Plans are in place for the first rocket launch dedicated to a Scottish satellite.
It will be the first time a Scottish built orbiter has not had to piggyback on another launch vehicle.
The satellite - called Unicorn 2-a - is another milestone for Scotland's growing space industry.
It is expected to lift off from a launch site in Alaska later this year aboard an American built Vector-R rocket.
A product of Vector Launch Inc., it is designed to lift small satellites into orbit.
The company says it will "democratise space" by providing affordable access to orbit.
Growing numbers of small probes called CubeSats are going up.
They are based on one or more cubes, just 10cm across, but that adds up to a litre of instrumentation in space.
The first CubeSat went up 20 years ago.
Since then more than 2,000 others have been launched or are planned. Two are on their way to Mars.
Unicorn 2-a is a type of satellite called a PocketQube.
It is based on an even smaller planform than a CubeSat: a stack of three 5cm cubes.
It has been built by the Glasgow company Alba Orbital.
Its founder and chief executive officer Tom Walkinshaw says that in space, small is beautiful.
"It costs more than gold per kilogram to launch a satellite into space, and Alba is really focused on keeping it small - and also making it really capable," he said.
"Because there's no point making a small satellite if it's no good."
Advanced nanoelectronics will pack a lot of punch into a small payload. The mission of Unicorn-2A is to image the Earth by night.
The data can be used to estimate populations, monitor infrastructure or even track the spread of disease.
Alba Orbital plan to launch PocketQubes by the dozen - constellations of satellites to be used for Earth observation, remote sensing and communications.
The launch of the American-made Vector-R will make Alba Orbital the third Scottish company to get a satellite into space.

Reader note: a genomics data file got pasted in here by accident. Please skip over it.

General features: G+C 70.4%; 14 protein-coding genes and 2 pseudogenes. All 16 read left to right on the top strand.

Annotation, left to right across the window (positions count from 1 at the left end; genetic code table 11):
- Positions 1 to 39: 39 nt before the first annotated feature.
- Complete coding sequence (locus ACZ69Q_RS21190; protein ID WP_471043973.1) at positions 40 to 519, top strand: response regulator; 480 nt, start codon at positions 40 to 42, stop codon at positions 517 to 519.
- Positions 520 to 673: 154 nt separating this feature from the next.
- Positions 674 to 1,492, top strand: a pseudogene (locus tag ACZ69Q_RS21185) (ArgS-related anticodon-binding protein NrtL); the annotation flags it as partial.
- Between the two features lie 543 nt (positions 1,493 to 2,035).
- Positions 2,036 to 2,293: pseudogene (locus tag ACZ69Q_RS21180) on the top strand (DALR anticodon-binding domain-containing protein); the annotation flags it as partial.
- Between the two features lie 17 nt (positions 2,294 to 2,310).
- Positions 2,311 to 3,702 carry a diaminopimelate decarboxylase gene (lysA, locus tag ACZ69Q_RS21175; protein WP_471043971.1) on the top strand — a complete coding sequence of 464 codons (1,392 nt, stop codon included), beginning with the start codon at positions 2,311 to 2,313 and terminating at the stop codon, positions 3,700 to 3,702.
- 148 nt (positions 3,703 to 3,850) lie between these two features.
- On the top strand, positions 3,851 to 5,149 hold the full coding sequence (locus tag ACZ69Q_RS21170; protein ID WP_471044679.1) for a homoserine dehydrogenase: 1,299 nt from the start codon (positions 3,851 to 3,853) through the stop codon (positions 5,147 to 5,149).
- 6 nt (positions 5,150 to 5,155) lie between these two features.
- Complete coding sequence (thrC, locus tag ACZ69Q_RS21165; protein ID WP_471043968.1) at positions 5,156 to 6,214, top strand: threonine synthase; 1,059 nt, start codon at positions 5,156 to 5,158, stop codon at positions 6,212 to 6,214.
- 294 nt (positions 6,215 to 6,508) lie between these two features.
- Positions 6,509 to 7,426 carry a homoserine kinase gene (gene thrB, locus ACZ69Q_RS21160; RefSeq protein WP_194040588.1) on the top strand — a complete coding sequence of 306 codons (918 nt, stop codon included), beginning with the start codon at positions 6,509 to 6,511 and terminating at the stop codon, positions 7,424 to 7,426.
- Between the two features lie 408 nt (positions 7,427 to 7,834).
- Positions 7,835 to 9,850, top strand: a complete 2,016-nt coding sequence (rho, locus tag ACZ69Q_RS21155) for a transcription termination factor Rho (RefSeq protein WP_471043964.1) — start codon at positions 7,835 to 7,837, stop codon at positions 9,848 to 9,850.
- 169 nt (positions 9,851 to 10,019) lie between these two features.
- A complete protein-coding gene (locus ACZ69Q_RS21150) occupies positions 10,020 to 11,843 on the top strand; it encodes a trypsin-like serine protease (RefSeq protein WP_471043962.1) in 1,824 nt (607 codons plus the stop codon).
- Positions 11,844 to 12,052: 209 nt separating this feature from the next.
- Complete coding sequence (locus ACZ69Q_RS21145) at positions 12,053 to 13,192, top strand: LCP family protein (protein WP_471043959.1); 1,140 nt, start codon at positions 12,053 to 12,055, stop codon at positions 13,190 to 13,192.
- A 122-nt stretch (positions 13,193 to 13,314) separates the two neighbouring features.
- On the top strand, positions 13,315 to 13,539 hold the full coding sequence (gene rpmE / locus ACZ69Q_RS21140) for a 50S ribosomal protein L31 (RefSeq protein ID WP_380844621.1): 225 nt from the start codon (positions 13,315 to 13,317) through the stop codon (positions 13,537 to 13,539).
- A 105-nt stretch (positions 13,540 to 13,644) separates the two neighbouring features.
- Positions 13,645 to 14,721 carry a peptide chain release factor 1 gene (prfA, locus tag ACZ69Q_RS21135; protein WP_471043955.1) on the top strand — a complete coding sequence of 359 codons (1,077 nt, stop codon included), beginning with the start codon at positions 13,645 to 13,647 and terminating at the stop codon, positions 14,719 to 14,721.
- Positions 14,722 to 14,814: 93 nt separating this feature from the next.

It is part of a Scottish space industry that employs more than 7,000 people and turns over £2.5bn a year.
More than 70 Glasgow-built satellites are already up there.
The Clyde Space company were first with UKube-1, built for the UK Space Agency.
Then came the data company Spire which has its European base in the city.
Thanks to them nowhere outside California has more satellites in orbit than Glasgow.
But until now all of Scotland's small satellites have had to piggyback on large rocket vehicles like Russia's Soyuz. That meant that if the principal payload was delayed, so was the CubeSat
The Vector-R is designed to jump the queue by lifting up to 55lbs of small satellites.
They will be placed in a sun-synchronous orbit which means a probe will be in the same position above the Earth each day, enabling it to track changes down here.
The Alaska launch will be the first orbital attempt by the Vector-R.
It will have room for another satellite so Alba Orbital have sub-contracted the slot to an experimental probe from Delft University of Technology in the Netherlands.
Because after years of our satellites hitching a ride it's Scotland's turn to offer someone else a lift.